New Domestic Violence Policy for All New Jersey Public Employers

October 31, 2019

On October 15, 2019, the New Jersey Civil Service Commission (“CSC”) distributed a uniform Domestic Violence Policy (“Policy”) which all New Jersey public employers must follow. As defined in the enabling legislation, public employers include the State and any counties, municipalities, school districts, or political subdivisions thereof, as well as any agency, authority or instrumentality thereof. 

All public employers are required to adopt the Policy, or a modified version of the Policy, even if they are not otherwise governed by the civil service laws and regulations.

The Policy’s Purpose and Notable Requirements

The Policy’s stated purpose is to encourage public employees who are victims of, or impacted by, domestic violence to seek assistance from their employer. All employees, including casual, seasonal, or temporary employees are covered by this Policy, as are interns and volunteers.

According to CSC Chair and CEO Deirdré L. Webster Cobb, Esq., “[t]hese new guidelines seek to create an easy, welcoming, and confidential system for all public employees to report domestic violence incidents.” The Policy imposes several requirements on public employers, including, but limited to:

  • Designating a Human Resources Officer (“HRO”) to assist employees who are the victims of domestic violence;
  • Designating a secondary HRO if the primary HRO is unavailable;
  • Providing a standard procedure for HROs to follow when responding to public employees who are victims of, or impacted by, domestic violence;
  • Training the HRO and secondary HRO on responding to and assisting employees who are victims of domestic violence in accordance with the Policy to perform duties, such as:
    • Providing a safe and confidential location for the employee to discuss his/her request for assistance;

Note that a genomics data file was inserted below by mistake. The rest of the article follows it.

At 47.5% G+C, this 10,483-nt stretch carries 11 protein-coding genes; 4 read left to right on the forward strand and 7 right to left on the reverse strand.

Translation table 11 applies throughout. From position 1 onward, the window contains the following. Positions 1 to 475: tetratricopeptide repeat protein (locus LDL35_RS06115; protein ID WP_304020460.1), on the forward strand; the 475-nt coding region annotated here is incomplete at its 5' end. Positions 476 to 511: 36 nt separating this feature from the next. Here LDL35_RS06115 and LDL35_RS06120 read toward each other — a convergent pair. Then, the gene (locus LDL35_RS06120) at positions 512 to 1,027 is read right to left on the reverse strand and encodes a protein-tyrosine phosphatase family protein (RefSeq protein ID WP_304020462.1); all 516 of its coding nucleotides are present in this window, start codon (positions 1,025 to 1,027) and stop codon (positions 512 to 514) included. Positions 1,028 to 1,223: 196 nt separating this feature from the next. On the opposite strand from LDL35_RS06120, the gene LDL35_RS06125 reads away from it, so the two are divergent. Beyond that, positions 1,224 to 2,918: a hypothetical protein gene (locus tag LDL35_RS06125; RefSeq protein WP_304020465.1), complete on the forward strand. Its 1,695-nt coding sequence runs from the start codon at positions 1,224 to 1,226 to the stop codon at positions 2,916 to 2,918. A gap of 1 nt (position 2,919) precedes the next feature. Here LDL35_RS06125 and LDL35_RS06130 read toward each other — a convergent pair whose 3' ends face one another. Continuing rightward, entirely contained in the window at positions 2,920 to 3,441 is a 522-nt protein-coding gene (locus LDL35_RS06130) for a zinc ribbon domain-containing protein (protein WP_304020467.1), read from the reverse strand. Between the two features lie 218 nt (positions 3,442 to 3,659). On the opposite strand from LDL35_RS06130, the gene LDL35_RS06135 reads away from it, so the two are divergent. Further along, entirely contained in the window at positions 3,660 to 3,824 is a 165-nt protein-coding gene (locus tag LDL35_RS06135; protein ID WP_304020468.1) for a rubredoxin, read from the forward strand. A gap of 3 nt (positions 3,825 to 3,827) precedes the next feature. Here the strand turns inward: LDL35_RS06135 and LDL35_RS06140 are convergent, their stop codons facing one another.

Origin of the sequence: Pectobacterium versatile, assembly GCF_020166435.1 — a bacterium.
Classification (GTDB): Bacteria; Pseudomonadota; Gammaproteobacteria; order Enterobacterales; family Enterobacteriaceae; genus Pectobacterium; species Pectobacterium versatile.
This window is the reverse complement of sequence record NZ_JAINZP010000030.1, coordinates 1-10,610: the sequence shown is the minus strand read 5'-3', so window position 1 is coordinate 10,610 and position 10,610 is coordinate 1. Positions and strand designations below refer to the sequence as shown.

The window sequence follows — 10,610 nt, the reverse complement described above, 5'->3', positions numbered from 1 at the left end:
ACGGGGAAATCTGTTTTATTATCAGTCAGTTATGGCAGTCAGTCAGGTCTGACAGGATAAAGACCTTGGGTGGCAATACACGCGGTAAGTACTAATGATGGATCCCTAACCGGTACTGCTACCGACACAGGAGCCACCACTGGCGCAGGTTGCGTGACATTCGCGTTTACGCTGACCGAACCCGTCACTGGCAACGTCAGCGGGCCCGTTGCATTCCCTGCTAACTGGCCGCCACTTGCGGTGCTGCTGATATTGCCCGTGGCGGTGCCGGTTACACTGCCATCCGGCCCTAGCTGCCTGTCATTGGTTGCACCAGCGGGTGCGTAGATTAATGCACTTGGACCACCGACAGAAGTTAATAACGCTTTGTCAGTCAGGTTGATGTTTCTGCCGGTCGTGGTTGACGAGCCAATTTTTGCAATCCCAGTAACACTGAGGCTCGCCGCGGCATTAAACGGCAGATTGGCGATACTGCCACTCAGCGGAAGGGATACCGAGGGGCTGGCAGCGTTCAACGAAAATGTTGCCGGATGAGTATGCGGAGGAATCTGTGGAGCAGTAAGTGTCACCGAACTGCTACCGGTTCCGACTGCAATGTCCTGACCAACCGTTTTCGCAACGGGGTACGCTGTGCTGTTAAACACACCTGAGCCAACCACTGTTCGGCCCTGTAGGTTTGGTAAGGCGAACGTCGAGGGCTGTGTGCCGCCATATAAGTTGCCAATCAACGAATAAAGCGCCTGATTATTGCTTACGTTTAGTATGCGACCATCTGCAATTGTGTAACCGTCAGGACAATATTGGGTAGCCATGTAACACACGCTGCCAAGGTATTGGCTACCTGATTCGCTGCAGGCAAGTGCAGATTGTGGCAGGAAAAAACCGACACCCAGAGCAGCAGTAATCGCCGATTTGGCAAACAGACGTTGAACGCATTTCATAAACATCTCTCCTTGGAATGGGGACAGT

• Assessing if there is an imminent and emergent need to contact law enforcement;
    • Providing employees with resource information and a telephone line to contact intervention or support services, such as the Sexual Assault Response Team;
    • Notifying employees of the protections of the New Jersey Security and Financial Empowerment Act (“NJ SAFE Act”); and
    • Safeguarding any temporary restraining order, final restraining order, or any other information provided by the employees in separate, confidential personnel files;
  • Providing all employees with the name and contact information of the HRO; and
  • Developing an action plan to identify, respond to, and correct employee performance issues that are caused by domestic violence.

Confidentiality and Reporting Duties

Under the Policy, employees’ managers or supervisors are required to refer any employee who is experiencing, or who reports, domestic violence to the HRO. The managers and supervisors are also expected to maintain confidentiality with respect to domestic violence incidents involving employees.

The confidentiality mandates of this Policy do not supersede mandatory reporting duties, such as reports to the Department of Children and Families if circumstances suggest a child is also a victim. Similarly, the HRO may make disclosures reasonably necessary to protect the safety of individuals in the workplace. The HRO must inform the employee of the name and title of the person to whom information will be provided, as well as the reason and purpose for the disclosure. To the extent possible, the HRO must provide the employee notice in advance of the disclosure.

Modifying the Policy

Public employers are permitted to modify the Policy to better suit their specific needs, but public employers cannot modify the Policy in a way that would reduce or compromise the Policy’s safeguards and processes. N.J.S.A. 11A:2-6a provides a list of requirements that all modified policies cannot conflict with.

Bottom Line

All New Jersey public employers need to conduct training and adopt the CSC’s Policy, or a modified version of the policy developed consistent with the requirements of N.J.S.A. 11A:2-6a. Additionally, all New Jersey public employers must distribute the Policy, or modified version of Policy, to all their employees upon implementation.

For more information and best practices, please contact Counsel Joseph M. Hannon, Esq. or Jennifer Roselle, Esq. of the firm’s Labor Law Practice Group.

Tags: Genova Burns LLCLabor LawEric D. EngelmanDomestic ViolenceEmployment Law & LitigationNew Jersey